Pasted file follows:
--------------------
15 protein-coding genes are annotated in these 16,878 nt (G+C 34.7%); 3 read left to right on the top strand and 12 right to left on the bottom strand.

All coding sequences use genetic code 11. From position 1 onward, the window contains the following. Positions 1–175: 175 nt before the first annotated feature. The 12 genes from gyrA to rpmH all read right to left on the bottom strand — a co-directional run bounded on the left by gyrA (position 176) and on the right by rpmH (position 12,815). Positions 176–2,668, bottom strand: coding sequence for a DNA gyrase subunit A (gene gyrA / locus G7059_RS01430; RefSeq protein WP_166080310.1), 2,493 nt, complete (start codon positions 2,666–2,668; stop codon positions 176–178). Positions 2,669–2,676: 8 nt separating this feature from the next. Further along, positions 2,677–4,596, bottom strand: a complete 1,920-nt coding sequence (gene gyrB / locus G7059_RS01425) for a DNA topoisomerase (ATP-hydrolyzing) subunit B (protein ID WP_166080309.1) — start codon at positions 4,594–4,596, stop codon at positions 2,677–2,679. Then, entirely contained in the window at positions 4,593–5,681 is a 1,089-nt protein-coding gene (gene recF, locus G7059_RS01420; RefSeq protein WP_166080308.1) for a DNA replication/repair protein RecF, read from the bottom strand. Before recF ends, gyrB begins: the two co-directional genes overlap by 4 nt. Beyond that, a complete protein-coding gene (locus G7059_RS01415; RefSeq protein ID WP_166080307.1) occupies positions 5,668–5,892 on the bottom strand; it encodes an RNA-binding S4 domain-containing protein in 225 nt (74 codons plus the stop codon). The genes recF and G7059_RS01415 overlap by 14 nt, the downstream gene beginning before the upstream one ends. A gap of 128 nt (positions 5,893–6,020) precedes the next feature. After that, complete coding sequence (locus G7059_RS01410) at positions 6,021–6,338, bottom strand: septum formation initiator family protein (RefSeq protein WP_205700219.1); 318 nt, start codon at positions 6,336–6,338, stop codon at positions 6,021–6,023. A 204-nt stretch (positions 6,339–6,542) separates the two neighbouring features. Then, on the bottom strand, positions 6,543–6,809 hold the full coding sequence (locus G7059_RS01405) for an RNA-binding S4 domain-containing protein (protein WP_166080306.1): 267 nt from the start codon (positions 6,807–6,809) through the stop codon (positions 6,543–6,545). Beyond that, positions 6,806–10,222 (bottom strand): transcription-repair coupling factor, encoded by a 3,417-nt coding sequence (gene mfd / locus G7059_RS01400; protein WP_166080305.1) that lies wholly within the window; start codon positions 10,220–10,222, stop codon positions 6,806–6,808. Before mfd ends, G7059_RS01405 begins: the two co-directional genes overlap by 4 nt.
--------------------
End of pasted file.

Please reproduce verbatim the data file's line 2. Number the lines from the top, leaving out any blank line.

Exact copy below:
All coding sequences use genetic code 11. From position 1 onward, the window contains the following. Positions 1–175: 175 nt before the first annotated feature. The 12 genes from gyrA to rpmH all read right to left on the bottom strand — a co-directional run bounded on the left by gyrA (position 176) and on the right by rpmH (position 12,815). Positions 176–2,668, bottom strand: coding sequence for a DNA gyrase subunit A (gene gyrA / locus G7059_RS01430; RefSeq protein WP_166080310.1), 2,493 nt, complete (start codon positions 2,666–2,668; stop codon positions 176–178). Positions 2,669–2,676: 8 nt separating this feature from the next. Further along, positions 2,677–4,596, bottom strand: a complete 1,920-nt coding sequence (gene gyrB / locus G7059_RS01425) for a DNA topoisomerase (ATP-hydrolyzing) subunit B (protein ID WP_166080309.1) — start codon at positions 4,594–4,596, stop codon at positions 2,677–2,679. Then, entirely contained in the window at positions 4,593–5,681 is a 1,089-nt protein-coding gene (gene recF, locus G7059_RS01420; RefSeq protein WP_166080308.1) for a DNA replication/repair protein RecF, read from the bottom strand. Before recF ends, gyrB begins: the two co-directional genes overlap by 4 nt. Beyond that, a complete protein-coding gene (locus G7059_RS01415; RefSeq protein ID WP_166080307.1) occupies positions 5,668–5,892 on the bottom strand; it encodes an RNA-binding S4 domain-containing protein in 225 nt (74 codons plus the stop codon). The genes recF and G7059_RS01415 overlap by 14 nt, the downstream gene beginning before the upstream one ends. A gap of 128 nt (positions 5,893–6,020) precedes the next feature. After that, complete coding sequence (locus G7059_RS01410) at positions 6,021–6,338, bottom strand: septum formation initiator family protein (RefSeq protein WP_205700219.1); 318 nt, start codon at positions 6,336–6,338, stop codon at positions 6,021–6,023. A 204-nt stretch (positions 6,339–6,542) separates the two neighbouring features. Then, on the bottom strand, positions 6,543–6,809 hold the full coding sequence (locus G7059_RS01405) for an RNA-binding S4 domain-containing protein (protein WP_166080306.1): 267 nt from the start codon (positions 6,807–6,809) through the stop codon (positions 6,543–6,545). Beyond that, positions 6,806–10,222 (bottom strand): transcription-repair coupling factor, encoded by a 3,417-nt coding sequence (gene mfd / locus G7059_RS01400; protein WP_166080305.1) that lies wholly within the window; start codon positions 10,220–10,222, stop codon positions 6,806–6,808. Before mfd ends, G7059_RS01405 begins: the two co-directional genes overlap by 4 nt.